The truth always comes out in the end.
I don’t think there’s anyone out there who doesn’t want to feel smarter or worry less about becoming forgetful as they age. Enter Lumosity: a company who claims that their simple brain games will help you perform better at work, alleviate symptoms of Alzheimer’s, dementia, stroke and brain injuries, and boost your cognitive abilities. Sounds great, right? You play a few quick games a day and you can scientifically train your brain.
Unfortunately, things that seem to be too good to be true often are. They simply didn’t have the science to back up their claims. They have been deceiving their users and have agreed to settle Federal Trade Commission charges by paying a $2 million fine. They will also have to notify their subscribers and provide them with an easy way to cancel their auto-renewal subscriptions. It doesn’t look as though users will be reimbursed for money already paid though.
The Lumosity website looks legitimate. When you land on their homepage, it offers you the chance to get your training started with a baseline assessment that will help create a personalised training plan. A free membership will let you play a few games a day, whereas a paid plan will give you access to all of the games and individual tracking and recommendations. There are links to what they refer to as scientific papers backing up their methods and many of their staff team members have science backgrounds.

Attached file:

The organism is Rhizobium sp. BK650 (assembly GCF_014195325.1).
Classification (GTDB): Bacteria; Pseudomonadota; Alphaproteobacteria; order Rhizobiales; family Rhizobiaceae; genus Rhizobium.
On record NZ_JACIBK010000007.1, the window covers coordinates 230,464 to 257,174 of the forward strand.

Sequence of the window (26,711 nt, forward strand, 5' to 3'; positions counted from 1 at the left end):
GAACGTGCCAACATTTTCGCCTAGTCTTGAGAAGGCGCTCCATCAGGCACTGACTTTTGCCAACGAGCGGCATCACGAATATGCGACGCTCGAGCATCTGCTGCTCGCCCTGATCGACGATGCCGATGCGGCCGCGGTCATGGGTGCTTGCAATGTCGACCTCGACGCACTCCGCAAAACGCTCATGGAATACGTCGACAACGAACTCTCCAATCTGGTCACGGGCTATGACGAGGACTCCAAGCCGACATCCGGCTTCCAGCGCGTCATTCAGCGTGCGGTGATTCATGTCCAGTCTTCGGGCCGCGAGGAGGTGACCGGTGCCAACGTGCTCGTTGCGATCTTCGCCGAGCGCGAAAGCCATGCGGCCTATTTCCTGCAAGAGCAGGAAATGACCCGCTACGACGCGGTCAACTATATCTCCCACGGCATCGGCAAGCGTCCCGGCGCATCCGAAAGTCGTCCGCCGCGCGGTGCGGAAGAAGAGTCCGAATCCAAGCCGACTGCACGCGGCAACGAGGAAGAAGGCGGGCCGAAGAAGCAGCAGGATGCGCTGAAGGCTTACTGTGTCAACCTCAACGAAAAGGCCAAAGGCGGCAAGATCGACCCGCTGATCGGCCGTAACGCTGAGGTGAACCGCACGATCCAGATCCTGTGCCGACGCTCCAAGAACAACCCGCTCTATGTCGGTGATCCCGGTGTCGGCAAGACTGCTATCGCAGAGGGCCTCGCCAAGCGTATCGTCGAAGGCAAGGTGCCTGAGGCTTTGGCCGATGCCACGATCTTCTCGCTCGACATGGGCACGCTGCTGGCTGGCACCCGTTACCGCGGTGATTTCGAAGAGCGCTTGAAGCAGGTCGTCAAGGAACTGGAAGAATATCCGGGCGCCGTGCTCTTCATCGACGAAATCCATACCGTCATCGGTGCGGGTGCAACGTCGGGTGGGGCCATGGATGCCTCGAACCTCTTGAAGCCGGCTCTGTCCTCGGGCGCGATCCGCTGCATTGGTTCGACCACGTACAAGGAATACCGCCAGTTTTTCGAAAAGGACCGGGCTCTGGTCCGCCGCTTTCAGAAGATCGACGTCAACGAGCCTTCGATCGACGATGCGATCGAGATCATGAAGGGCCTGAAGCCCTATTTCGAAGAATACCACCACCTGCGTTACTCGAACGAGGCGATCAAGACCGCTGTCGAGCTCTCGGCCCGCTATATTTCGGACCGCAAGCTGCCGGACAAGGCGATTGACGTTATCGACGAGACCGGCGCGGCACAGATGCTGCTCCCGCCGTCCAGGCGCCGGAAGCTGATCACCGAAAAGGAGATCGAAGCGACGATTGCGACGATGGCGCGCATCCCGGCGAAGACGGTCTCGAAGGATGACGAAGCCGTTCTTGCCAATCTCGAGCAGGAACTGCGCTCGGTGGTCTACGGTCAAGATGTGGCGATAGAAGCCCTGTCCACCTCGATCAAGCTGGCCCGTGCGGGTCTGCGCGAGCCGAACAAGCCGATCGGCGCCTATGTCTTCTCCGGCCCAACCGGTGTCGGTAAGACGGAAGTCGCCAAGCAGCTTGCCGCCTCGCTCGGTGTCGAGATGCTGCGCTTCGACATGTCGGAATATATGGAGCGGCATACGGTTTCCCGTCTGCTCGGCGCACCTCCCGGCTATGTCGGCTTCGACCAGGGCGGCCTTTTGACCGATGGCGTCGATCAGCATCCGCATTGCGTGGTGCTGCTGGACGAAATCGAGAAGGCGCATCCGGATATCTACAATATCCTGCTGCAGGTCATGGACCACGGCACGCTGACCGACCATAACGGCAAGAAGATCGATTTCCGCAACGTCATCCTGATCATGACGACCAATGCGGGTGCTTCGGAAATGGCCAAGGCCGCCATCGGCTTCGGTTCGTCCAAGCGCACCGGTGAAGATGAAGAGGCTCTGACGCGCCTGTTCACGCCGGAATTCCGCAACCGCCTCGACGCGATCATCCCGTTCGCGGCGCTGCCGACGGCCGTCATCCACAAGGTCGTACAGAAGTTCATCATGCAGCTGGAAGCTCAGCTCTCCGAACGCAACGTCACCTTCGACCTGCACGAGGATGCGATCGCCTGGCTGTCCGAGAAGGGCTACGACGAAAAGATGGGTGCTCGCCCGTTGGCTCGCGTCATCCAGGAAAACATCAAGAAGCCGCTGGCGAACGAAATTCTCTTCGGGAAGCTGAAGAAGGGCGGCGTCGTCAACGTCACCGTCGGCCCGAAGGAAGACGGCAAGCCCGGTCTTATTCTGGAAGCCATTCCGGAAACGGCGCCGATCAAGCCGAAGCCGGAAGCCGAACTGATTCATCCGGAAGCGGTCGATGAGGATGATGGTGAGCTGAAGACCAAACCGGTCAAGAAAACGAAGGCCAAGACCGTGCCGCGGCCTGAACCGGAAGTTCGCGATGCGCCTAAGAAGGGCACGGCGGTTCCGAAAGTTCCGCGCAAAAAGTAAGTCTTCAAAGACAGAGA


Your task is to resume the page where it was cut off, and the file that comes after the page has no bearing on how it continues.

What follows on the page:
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However, Jessica Rich, Director of the FTC’s Bureau of Consumer Protection said: “Lumosity preyed on consumers’ fears about age-related cognitive decline, suggesting their games could stave off memory loss, dementia, and even Alzheimer’s disease. But [they] simply did not have the science to back up [their] ads.”
Lumosity also failed to disclose that some of their user testimonials were solicited through contests offering substantial prizes. What better way to get people to say positive things about your service than to offer the hope of a free iPad, a lifetime Lumosity subscription, or a round-trip to San Francisco?
If you’re a user who is wondering how your Lumosity statistics page makes it look like you’re improving even though their claims are bogus, you need to understand what those numbers are tracking: how well you play the games. Sure, if you play a particular game over and over, you are going to get better at it. That isn’t where the problem lies. The issue is that Lumosity states that this practice will transfer over to other instances unrelated to that particular game.
A careful reading of promises such as this one will reveal what they are actually promising: “Analysis of our database shows that just 10-15 minutes of Lumosity training per day can lead to improvements in Lumosity over time.”
They have 70 million users in 182 countries, so if you’ve been tricked by their pseudoscience marketing, you aren’t alone. If you enjoy the games, by all means, keep playing. But if you want to see actual science-based results, it might be time to search elsewhere.
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Editor's Note (January 7): The original title of the article referred to the website as "Luminosity." We apologize for any misunderstandings this may have caused.